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The authors report no financial relationships with commercial interests.
From the Department of Surgery and Interdisciplinary Medicine, University of Milan Bicocca, Milan, Italy; the Mental Health Sciences Unit, Faculty of Brain Sciences, University College London; and the Department of Mental Health, San Gerardo Hospital, Monza, Italy.
Copyright © 2013 by the American Psychiatric Association
To the Editor: In the March issue, Vancampfort et al. (1) reported valuable data by conducting a meta-analysis of published studies on rates of metabolic syndrome among people with bipolar disorder. In the general findings paragraph, they also compared prevalence of metabolic syndrome among different psychiatric disorders. Rates appeared to be significantly higher in bipolar patients, 37.3% (95% confidence interval [CI]=36.1–39.0), than in schizophrenia patients, 32.5% (95% CI=30.1–35.0) (2). The authors advised caution in interpreting this finding because of the lack of data allowing direct comparison between individuals with schizophrenia and bipolar disorder. However, we believe that this is an important issue that should be more thoroughly assessed and commented on. Among articles screened for suitability for inclusion in meta-analysis, 11 provided data on metabolic syndrome prevalence rates of 3,888 unique participants: 1,572 with bipolar disorder and 2,316 with schizophrenia. Therefore, there may well be sufficient data for a supplementary analysis assessing differences on metabolic syndrome rates between these diagnostic subgroups.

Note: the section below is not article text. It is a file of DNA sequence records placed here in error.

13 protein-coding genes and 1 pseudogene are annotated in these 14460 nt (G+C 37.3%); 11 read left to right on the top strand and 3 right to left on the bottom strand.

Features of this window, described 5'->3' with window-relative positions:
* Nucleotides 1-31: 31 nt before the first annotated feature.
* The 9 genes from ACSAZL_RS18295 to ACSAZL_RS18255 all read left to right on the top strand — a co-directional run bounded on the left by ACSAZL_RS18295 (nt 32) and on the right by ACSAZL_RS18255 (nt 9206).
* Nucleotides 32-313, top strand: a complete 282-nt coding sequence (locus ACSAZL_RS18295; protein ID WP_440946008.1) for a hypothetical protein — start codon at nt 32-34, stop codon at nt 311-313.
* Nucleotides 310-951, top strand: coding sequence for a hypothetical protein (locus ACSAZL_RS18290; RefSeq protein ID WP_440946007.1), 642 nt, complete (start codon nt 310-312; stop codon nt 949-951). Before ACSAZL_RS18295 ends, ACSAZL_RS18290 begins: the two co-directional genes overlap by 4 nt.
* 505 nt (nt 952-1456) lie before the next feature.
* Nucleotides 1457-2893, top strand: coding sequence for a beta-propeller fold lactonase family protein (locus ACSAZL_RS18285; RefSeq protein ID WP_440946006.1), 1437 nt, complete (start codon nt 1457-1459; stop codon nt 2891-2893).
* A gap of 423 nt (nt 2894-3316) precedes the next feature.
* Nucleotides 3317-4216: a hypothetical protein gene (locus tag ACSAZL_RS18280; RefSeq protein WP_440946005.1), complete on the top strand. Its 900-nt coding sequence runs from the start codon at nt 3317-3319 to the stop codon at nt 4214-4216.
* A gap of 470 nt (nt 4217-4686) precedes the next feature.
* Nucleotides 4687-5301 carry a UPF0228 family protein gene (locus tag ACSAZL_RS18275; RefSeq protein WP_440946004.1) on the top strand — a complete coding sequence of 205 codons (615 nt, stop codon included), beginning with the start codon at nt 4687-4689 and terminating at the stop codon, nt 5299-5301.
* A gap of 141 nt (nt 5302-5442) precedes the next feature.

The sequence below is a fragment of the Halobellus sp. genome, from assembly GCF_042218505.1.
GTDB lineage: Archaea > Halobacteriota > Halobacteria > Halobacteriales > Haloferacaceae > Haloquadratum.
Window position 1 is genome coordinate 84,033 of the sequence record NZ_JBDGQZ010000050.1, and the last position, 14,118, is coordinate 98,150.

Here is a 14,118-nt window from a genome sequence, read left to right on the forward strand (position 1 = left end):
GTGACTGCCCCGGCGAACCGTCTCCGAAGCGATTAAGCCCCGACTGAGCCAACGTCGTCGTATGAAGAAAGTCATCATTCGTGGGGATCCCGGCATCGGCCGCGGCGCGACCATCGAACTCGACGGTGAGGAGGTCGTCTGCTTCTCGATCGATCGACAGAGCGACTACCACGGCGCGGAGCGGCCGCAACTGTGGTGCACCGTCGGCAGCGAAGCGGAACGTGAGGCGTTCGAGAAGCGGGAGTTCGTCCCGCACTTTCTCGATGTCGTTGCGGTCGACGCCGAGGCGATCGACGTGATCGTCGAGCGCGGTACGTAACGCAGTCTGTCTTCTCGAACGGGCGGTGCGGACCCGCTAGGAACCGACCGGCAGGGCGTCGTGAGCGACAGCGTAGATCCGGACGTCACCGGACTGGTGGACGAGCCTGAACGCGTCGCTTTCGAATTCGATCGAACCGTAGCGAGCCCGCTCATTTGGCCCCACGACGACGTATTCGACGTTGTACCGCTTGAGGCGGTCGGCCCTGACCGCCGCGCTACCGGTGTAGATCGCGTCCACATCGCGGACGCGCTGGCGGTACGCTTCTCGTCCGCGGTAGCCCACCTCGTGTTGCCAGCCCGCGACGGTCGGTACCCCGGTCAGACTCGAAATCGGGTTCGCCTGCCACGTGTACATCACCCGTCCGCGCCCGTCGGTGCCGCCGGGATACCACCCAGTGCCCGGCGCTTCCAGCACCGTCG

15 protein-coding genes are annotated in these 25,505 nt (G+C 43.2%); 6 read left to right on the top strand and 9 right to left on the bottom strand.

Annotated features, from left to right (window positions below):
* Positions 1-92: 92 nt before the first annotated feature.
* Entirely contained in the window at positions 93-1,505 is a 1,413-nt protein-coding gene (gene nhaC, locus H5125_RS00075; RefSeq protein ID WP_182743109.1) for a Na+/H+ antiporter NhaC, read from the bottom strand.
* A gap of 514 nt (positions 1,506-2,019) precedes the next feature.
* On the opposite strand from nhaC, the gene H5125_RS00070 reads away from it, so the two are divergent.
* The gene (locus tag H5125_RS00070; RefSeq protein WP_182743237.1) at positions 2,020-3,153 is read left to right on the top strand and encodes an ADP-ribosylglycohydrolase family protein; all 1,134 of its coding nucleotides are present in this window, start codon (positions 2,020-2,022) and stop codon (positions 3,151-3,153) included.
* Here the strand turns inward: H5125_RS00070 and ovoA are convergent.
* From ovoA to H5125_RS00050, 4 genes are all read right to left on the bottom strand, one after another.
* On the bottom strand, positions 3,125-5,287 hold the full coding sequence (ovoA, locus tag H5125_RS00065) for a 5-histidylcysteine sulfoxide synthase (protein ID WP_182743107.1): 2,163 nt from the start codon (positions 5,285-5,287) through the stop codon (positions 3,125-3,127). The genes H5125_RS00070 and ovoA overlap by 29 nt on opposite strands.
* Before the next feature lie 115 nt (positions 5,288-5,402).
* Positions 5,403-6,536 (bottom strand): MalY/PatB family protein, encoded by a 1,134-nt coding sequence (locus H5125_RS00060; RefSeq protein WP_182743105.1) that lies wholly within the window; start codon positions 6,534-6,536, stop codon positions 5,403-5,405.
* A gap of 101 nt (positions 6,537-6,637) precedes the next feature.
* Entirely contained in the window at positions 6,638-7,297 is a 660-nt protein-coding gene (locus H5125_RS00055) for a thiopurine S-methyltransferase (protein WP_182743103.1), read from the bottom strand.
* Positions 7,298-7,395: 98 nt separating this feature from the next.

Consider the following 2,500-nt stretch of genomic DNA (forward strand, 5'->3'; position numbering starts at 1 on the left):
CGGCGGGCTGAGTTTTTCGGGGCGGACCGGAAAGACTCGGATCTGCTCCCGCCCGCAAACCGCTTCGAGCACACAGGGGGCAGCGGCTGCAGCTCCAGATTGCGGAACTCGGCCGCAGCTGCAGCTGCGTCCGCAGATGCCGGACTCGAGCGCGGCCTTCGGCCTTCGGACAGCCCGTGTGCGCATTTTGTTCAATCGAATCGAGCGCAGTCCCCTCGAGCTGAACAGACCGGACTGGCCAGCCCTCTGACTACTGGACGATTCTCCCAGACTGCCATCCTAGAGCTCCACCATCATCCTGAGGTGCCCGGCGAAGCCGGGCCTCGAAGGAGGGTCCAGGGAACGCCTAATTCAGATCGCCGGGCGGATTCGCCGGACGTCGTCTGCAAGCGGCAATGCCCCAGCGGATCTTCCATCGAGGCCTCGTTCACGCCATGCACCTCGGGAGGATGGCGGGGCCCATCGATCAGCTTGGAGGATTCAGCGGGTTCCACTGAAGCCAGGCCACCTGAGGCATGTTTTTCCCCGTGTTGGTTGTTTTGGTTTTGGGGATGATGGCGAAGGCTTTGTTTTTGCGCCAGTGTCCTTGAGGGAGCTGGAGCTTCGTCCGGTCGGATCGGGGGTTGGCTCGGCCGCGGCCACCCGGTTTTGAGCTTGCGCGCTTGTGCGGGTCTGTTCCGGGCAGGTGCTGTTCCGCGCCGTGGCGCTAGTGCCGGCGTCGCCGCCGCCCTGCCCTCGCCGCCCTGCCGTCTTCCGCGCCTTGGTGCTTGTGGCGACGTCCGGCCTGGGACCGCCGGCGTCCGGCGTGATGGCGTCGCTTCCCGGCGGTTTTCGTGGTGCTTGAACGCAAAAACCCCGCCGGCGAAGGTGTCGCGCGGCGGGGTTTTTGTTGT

A pooled analysis based on a random-effects model and using odds ratio as an association measure is depicted in Figure 1. The number of individuals with metabolic syndrome was 705 among bipolar patients and 890 among schizophrenia patients. The pooled odds ratio (bipolar compared with schizophrenia) was 1.01 (95% CI=0.82–1.24; p=0.93), with low heterogeneity across the studies (I2=31%; p=0.15). In addition, a subanalysis based on four studies reporting significantly higher rates of antipsychotic prescriptions in people with schizophrenia revealed a similar chance of metabolic syndrome for individuals with bipolar disorder (odds ratio=0.98, 95% CI=0.70–1.38; p=0.91). Further subanalyses did not reveal any statistical difference. We believe these findings may well complement those reported by Vancampfort et al. (1). Individuals with bipolar disorder and schizophrenia have comparable chances of having metabolic syndrome. Despite important differences in clinical features, these individuals may actually share a number of health behaviors, including poor physical activity, unhealthy diet, excessive alcohol intake, and smoking habits. Future research should assess the relative contribution to metabolic syndrome not only of different psychiatric diagnoses, but also of components such as genetics, antipsychotic medication use, lifestyle, and health behaviors.
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